Playing around with suppressed flash and wide-angle stuff.... don't mind me.
Courtesy Melissa Maples

Don’t go to online porn for your sex-ed

By Lady Marmalade, November 15 2016 —

When I was in grade eight, my math teacher had to teach my class how babies are made and she failed miserably. Not only did her “sex-ed” consist of Googled images of herpes and genital warts to scare us into abstinence, but something she said during these two days of “human sexuality” really stuck with me: “If you ever try that shit they do in porn, you’re going to turn around and get a slap across the face.”

It wasn’t until I really started to watch porn that I understood what she meant. When I was younger and had no idea what sex between two people looked like, porn was my only example.

Looking back on this situation now, it freaks me out. There’s nothing comforting about knowing videos like “Teen Loves Huge Cock: Nerdy Leah Takes a Pounding” are trending in the online porn community. And while maybe Nerdy Leah does love huge cock, what kind of impression does this leave on younger generations about safe and consensual sexual practices?

It’s difficult to find videos on porn sites with explicit consent present — in fact, many videos increase their views by portraying some sort of force being used to make the video. Knowing now what I do about sex and consent, this is deeply unsettling.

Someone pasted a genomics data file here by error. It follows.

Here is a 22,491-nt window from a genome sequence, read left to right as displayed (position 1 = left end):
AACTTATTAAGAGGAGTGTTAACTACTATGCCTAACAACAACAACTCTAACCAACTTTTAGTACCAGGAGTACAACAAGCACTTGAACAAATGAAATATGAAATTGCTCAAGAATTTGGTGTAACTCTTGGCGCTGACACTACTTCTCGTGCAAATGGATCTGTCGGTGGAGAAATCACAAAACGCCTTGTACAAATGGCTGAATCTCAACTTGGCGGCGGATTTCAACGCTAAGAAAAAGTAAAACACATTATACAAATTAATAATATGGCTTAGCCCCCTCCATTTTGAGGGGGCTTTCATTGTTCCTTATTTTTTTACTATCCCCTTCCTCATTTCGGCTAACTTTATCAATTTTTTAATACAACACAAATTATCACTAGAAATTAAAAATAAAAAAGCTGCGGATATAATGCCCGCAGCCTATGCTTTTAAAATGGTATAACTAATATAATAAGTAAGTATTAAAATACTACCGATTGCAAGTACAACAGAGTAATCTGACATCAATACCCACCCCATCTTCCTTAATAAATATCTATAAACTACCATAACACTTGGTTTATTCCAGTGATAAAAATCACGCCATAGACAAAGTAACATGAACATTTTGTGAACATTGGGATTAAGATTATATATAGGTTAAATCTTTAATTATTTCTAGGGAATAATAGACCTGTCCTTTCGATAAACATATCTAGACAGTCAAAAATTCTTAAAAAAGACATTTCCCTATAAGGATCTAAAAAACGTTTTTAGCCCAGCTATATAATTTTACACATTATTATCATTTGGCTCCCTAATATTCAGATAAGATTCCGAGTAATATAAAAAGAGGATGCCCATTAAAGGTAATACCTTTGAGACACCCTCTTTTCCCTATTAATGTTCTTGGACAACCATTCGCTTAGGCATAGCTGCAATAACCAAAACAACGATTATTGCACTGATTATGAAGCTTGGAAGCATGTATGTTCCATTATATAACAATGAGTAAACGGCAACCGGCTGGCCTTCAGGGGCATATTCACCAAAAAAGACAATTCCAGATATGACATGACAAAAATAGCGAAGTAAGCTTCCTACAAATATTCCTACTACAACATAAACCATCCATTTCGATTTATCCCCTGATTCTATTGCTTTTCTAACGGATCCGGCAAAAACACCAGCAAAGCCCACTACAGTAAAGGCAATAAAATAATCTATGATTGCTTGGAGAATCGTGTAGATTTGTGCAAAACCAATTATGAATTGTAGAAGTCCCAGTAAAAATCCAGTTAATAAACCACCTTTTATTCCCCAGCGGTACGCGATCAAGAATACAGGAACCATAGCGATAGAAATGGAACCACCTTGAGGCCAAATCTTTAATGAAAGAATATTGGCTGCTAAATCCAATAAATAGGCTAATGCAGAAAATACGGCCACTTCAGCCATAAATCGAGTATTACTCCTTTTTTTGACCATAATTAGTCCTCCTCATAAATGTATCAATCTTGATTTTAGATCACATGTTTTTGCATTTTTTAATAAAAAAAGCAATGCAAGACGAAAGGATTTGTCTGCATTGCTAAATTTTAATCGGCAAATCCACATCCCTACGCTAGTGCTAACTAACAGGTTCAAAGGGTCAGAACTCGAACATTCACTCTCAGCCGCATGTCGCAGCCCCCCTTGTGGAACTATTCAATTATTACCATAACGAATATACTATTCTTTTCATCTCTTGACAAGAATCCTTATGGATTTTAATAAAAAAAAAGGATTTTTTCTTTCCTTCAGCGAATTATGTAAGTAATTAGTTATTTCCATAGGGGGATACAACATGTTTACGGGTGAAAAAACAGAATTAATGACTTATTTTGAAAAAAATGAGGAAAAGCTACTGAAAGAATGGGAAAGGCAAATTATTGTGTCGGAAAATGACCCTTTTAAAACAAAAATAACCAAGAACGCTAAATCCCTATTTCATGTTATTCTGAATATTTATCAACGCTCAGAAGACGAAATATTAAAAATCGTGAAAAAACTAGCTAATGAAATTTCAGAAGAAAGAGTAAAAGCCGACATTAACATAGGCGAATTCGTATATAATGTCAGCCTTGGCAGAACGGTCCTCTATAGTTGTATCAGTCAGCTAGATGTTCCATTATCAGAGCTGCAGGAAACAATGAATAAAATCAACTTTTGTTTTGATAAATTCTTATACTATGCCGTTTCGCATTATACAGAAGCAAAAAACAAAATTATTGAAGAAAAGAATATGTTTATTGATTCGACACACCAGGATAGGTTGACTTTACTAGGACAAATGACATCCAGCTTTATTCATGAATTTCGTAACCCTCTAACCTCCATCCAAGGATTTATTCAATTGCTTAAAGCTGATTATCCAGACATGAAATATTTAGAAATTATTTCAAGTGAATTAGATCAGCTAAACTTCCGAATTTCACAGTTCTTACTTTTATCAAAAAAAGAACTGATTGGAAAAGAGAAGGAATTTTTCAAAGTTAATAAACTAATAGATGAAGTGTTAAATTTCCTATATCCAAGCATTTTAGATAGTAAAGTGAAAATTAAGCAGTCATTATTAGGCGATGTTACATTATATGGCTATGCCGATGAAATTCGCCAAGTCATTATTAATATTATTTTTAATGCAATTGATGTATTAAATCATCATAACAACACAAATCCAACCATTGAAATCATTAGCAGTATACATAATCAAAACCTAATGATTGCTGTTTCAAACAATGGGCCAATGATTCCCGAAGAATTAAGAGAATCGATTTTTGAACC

For young people exploring these websites to search for some knowledge about sex or an outlet to explore their sexuality, porn can be a harmful medium. I wholeheartedly believe that the Internet is an invaluable resource to learn about sexuality, consent, safe practices and to connect with others regarding sex. But the mass-produced and highly-accessible porn industry hinders efforts to explore sex in a realistic and safe way.

One problem with porn is that when indulging in this medium during “solo-play” or even with a partner is that desensitization can easily occur. It can get harder and harder to get off when watching videos of various intensities and with different content.

If watching blowjobs are your thing, it could start with an “amateur gentle blowjob” but eventually the only thing that works is the most intense forced deepthroats. My younger self was no stranger to porn-binges and I know that the more “tame” videos slowly had less of an effect on me.

There’s nothing wrong with using the Internet to explore sexuality and porn has the potential to become a valuable learning tool. But there are also some pretty harmful doors that are easily opened. Be critical of what you watch on the Internet and the effect it has on your view of your sexuality.

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